The Panel considers that the omission of any earlier history of the disputed domain name or its associated website is significant and is intentional rather than accidental on the part of the Respondent. It is not a matter which the Panel could imagine being easily overlooked, given that the Respondent is represented by legal counsel and has provided a careful account of its activities from 2008 onwards with a supporting reference to the “Wayback Machine”. Had there been any prior use of the disputed domain name by the Respondent between the date of its original creation in 1998 and the described first use of 2008 which was supportive of the notion that it was registered or acquired in good faith, the Panel would have expected to find this in the Response, all the more so when it is evident that the Respondent is well aware that additional historic data is available in the location from which it has already retrieved evidence. In all of these circumstances and in the absence of evidence to the contrary, the Panel considers it reasonable to infer that the disputed domain name was acquired by the Respondent in 2007-2008. In any event, it ultimately does not matter; moreover the Panel is left to assess the Respondent’s conduct on the above-noted evidence before it. See in this respect WIPO Overview 3.0, section 3.2.1.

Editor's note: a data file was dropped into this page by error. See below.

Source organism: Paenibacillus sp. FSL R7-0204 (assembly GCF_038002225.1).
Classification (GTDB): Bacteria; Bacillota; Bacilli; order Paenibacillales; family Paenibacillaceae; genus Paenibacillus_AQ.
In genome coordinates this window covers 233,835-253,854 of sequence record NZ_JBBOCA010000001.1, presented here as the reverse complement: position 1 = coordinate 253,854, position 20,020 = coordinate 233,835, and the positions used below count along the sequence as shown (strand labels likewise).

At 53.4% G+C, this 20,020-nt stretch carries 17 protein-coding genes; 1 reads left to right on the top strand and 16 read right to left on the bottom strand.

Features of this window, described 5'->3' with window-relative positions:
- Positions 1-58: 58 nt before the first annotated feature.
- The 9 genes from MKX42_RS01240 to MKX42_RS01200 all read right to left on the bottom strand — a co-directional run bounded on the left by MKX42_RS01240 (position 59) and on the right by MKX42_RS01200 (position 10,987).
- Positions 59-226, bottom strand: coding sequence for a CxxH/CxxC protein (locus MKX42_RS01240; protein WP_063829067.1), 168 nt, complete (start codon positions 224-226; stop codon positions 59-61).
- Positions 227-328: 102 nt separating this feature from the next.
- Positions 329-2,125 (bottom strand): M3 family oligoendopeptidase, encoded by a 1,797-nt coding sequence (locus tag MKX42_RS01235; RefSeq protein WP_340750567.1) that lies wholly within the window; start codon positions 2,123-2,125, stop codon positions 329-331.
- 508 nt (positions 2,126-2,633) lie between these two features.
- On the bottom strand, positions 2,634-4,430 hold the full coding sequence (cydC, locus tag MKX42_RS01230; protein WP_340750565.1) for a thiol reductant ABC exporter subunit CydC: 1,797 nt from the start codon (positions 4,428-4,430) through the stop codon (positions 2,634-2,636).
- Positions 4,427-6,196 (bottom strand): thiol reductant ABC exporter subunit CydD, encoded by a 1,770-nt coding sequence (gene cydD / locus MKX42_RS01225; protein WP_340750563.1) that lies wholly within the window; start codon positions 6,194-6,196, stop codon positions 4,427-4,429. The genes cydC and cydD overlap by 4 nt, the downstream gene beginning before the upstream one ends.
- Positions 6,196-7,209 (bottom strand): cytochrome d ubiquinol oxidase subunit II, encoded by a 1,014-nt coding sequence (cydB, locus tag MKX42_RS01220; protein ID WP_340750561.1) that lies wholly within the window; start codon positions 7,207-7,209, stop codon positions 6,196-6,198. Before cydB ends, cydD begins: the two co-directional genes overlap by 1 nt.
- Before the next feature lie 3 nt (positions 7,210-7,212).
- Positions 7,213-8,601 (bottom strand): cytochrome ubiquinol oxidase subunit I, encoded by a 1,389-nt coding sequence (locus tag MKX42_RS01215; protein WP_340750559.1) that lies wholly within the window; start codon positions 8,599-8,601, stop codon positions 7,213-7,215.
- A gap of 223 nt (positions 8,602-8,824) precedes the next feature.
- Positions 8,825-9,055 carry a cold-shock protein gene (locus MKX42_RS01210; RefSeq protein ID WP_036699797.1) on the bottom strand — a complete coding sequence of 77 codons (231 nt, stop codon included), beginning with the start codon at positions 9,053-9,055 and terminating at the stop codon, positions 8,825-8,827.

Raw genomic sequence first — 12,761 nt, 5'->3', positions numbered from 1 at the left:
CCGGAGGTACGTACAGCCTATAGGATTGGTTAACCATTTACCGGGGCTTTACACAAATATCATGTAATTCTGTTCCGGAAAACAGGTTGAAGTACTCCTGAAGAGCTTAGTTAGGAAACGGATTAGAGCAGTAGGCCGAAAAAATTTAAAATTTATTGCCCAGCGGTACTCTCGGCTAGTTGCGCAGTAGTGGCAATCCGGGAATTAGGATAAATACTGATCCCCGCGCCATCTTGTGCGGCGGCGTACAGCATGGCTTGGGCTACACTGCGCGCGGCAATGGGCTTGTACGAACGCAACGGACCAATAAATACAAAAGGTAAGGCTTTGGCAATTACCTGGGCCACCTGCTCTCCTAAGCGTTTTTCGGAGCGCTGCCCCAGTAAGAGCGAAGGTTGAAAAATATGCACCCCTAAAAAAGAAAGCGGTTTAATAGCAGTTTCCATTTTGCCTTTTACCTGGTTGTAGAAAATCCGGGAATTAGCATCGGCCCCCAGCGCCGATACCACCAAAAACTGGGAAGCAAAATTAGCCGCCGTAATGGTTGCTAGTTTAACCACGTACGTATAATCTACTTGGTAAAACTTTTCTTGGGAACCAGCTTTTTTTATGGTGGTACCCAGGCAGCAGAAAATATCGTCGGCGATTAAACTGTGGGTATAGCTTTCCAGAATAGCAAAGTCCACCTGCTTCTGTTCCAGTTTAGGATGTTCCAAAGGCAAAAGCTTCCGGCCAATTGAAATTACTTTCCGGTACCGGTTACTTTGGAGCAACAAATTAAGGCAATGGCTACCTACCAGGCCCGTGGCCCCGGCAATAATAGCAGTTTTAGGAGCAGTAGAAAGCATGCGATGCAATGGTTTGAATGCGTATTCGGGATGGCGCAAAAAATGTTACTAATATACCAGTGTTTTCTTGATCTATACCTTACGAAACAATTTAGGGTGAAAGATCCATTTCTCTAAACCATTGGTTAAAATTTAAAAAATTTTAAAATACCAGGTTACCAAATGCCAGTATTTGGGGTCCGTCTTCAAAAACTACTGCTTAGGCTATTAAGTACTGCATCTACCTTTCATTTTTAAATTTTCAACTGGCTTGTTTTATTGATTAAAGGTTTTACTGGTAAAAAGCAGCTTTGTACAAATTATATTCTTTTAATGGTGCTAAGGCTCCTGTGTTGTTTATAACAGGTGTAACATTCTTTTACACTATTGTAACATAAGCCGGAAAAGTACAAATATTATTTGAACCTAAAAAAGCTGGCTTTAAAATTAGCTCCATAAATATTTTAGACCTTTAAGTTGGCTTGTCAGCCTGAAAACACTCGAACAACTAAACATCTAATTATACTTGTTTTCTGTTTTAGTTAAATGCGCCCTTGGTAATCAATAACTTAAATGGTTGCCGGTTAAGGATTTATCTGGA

On the basis of the evidence before it, the Panel is satisfied that the Respondent’s intention in acquiring the disputed domain name was to use it for the purpose for which it is currently used, namely to sell tickets to the Respondent’s gallery/museum alongside related third-party services such as tickets to other attractions, tours and hotel accommodation. It is therefore self-evident that it was acquired with knowledge of and intent to target the Complainant’s longstanding UFFIZI name and mark. This could neither be considered a good faith purpose for the registration nor a good faith use of the disputed domain name.